Ted Radio Hour

Our amazing brain performs harmonious functions and peculiar actions that might seem counter-intuitive. What tricks make us think it's okay to cheat or steal? Are we in control of our own decisions? Why do our brains misjudge what will make us happy?

HOST: Alison Stewart

Behavioral economist Dan Ariely studies the bugs in our moral code: the hidden reasons we think it's OK to cheat or steal (sometimes). Clever studies help make his point: we're predictably irrational and can be influenced in ways we can't grasp.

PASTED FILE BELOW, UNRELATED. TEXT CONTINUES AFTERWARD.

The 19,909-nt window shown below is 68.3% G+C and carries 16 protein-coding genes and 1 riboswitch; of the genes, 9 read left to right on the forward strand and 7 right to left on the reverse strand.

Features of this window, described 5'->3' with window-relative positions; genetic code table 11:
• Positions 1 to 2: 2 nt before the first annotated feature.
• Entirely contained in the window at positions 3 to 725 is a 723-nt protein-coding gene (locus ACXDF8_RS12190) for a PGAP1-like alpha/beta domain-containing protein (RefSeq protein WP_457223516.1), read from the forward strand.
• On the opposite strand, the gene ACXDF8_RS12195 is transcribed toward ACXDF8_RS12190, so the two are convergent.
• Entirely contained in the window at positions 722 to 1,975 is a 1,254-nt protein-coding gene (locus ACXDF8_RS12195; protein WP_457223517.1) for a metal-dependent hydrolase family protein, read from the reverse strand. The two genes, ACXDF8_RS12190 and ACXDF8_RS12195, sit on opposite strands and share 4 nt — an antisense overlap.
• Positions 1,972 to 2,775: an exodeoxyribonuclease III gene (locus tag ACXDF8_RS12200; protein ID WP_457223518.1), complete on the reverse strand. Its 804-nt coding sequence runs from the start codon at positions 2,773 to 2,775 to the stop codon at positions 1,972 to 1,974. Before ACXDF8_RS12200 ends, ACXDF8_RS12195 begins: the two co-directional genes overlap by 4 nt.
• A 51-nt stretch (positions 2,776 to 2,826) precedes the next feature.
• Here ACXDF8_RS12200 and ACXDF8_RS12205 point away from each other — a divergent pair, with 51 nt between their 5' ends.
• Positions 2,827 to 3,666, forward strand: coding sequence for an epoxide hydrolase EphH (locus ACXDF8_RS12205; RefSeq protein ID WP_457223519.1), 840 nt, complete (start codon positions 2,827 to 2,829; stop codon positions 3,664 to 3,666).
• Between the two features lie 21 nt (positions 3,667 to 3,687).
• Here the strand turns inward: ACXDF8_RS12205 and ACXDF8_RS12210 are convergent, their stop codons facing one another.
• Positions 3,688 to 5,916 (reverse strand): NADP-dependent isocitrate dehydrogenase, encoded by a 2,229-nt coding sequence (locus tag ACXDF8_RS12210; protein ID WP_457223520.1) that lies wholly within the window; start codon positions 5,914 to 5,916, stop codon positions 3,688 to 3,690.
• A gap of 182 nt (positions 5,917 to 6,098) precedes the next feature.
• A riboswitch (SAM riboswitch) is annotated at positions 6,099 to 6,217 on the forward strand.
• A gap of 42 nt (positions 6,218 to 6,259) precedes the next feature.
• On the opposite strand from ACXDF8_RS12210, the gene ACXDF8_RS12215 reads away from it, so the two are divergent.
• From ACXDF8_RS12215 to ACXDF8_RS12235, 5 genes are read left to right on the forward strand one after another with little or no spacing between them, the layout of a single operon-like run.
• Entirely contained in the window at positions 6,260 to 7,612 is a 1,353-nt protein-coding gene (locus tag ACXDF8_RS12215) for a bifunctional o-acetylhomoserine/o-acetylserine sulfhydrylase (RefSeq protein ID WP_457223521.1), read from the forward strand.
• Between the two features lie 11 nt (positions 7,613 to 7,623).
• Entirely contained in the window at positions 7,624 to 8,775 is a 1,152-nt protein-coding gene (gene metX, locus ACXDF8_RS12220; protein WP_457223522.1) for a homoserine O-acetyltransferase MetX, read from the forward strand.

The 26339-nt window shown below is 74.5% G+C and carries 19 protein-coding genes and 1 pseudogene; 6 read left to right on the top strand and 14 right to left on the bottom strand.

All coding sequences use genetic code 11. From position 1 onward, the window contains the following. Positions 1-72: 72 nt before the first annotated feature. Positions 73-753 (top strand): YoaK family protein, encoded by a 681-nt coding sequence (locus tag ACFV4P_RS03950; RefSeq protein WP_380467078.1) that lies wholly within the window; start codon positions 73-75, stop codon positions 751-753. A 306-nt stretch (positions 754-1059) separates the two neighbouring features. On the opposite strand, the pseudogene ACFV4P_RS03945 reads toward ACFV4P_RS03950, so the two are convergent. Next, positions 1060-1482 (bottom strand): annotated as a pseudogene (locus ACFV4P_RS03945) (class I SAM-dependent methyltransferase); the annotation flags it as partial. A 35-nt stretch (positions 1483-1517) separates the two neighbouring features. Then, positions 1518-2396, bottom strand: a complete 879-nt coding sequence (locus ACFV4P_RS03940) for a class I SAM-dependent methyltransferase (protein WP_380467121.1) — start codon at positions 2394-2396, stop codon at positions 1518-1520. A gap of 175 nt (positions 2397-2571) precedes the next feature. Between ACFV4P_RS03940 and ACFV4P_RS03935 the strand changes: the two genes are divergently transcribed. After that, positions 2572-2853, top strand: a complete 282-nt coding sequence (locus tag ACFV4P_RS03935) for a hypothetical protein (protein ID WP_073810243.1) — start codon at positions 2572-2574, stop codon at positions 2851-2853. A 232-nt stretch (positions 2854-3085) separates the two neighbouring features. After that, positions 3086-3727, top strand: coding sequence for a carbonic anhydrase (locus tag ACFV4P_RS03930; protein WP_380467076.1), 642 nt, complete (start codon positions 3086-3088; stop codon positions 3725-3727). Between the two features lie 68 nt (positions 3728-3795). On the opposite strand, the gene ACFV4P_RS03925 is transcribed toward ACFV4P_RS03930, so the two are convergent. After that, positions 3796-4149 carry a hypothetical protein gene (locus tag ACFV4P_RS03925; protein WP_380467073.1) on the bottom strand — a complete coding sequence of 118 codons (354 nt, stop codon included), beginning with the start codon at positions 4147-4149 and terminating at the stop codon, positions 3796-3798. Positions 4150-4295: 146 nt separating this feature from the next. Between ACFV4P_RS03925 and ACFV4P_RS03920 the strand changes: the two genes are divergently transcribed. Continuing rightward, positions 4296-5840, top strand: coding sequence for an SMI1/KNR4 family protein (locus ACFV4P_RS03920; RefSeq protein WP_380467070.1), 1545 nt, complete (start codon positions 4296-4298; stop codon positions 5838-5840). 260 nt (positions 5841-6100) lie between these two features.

Why do we like an original painting more than a forgery? Paul Bloom argues that humans are essentialists: that our beliefs about the history of an object change how we experience it, not just as an illusion, but a deep feature of what pleasure (and pain) is. Also, Amir Bar-Lev, director of the documentary, "My Kid Could Paint That," offers his thoughts on the meaning of story and art.

Dan Gilbert, author of Stumbling on Happiness, challenges the idea that we'll be miserable if we don't get what we want. Our "psychological immune system" lets us feel truly happy even when things don't go as planned.


Dan Ariely, Paul Bloom, and Dan Gilbert.

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